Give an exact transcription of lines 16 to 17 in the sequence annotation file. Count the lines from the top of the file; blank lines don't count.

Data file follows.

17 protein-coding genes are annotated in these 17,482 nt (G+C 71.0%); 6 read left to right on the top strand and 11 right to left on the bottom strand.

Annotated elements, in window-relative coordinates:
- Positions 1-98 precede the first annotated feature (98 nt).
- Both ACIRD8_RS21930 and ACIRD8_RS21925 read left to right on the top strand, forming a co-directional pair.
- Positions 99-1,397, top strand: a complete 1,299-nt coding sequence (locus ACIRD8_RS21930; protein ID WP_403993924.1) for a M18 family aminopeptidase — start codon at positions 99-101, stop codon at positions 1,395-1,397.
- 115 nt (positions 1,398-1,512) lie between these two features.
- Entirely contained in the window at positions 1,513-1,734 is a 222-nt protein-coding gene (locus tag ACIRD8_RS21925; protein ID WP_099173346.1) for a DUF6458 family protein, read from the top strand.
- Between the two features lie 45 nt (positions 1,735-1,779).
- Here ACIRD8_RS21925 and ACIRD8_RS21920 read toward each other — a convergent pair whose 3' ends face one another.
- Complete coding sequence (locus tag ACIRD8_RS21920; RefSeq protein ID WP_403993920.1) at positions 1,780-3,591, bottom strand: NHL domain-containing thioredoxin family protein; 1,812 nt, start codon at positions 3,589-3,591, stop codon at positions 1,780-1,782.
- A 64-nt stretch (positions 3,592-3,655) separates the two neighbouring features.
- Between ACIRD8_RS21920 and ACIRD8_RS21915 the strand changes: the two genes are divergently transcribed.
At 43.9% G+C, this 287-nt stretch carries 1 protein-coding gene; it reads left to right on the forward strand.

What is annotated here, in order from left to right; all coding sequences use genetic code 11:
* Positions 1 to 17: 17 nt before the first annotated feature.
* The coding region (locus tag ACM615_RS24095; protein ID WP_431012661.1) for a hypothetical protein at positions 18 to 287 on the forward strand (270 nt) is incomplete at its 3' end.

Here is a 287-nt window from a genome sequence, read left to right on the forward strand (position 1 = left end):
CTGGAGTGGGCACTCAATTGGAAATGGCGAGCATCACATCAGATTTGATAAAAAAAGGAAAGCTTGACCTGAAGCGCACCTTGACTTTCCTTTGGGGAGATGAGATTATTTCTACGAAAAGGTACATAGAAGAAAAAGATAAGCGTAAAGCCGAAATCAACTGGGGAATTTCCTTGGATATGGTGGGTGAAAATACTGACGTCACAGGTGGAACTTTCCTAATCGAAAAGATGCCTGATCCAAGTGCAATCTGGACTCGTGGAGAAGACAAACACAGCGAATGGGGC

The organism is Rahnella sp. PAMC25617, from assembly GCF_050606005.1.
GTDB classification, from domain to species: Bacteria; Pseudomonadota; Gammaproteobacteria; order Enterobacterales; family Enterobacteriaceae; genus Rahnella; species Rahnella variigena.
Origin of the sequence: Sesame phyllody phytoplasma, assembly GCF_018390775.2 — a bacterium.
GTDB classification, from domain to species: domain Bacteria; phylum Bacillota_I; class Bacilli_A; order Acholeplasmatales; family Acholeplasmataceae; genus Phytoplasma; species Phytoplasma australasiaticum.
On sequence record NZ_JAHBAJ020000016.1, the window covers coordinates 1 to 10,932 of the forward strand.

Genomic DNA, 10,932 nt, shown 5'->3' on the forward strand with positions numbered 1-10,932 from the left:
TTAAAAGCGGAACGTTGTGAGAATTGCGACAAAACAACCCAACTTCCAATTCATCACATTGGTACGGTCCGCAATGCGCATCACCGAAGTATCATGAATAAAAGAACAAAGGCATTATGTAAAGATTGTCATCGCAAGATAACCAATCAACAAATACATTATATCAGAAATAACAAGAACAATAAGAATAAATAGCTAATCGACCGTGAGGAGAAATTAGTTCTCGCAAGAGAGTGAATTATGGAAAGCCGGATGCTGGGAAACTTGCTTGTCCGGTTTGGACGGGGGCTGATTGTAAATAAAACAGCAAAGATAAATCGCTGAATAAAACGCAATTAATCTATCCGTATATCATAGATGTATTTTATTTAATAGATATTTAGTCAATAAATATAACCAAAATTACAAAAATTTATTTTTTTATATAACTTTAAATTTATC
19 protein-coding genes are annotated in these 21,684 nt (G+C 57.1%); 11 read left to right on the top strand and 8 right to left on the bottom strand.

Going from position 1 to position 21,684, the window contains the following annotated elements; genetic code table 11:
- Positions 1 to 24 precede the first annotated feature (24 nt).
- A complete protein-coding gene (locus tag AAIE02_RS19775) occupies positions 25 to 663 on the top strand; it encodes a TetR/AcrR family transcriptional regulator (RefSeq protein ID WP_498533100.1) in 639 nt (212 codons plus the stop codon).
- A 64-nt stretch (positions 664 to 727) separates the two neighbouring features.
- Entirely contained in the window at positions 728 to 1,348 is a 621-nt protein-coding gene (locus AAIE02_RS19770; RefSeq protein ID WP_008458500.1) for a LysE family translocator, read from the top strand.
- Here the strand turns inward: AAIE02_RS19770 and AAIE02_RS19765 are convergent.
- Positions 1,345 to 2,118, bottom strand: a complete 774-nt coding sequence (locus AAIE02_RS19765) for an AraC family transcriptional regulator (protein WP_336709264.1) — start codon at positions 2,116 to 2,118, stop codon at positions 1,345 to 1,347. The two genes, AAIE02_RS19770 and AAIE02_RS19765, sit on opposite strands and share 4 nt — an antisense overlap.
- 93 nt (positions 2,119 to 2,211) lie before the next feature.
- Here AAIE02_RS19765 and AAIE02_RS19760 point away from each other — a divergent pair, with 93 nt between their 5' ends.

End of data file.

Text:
* The coding region (locus tag ACM615_RS24095; protein ID WP_431012661.1) for a hypothetical protein at positions 18 to 287 on the forward strand (270 nt) is incomplete at its 3' end.

Here is a 287-nt window from a genome sequence, read left to right on the forward strand (position 1 = left end):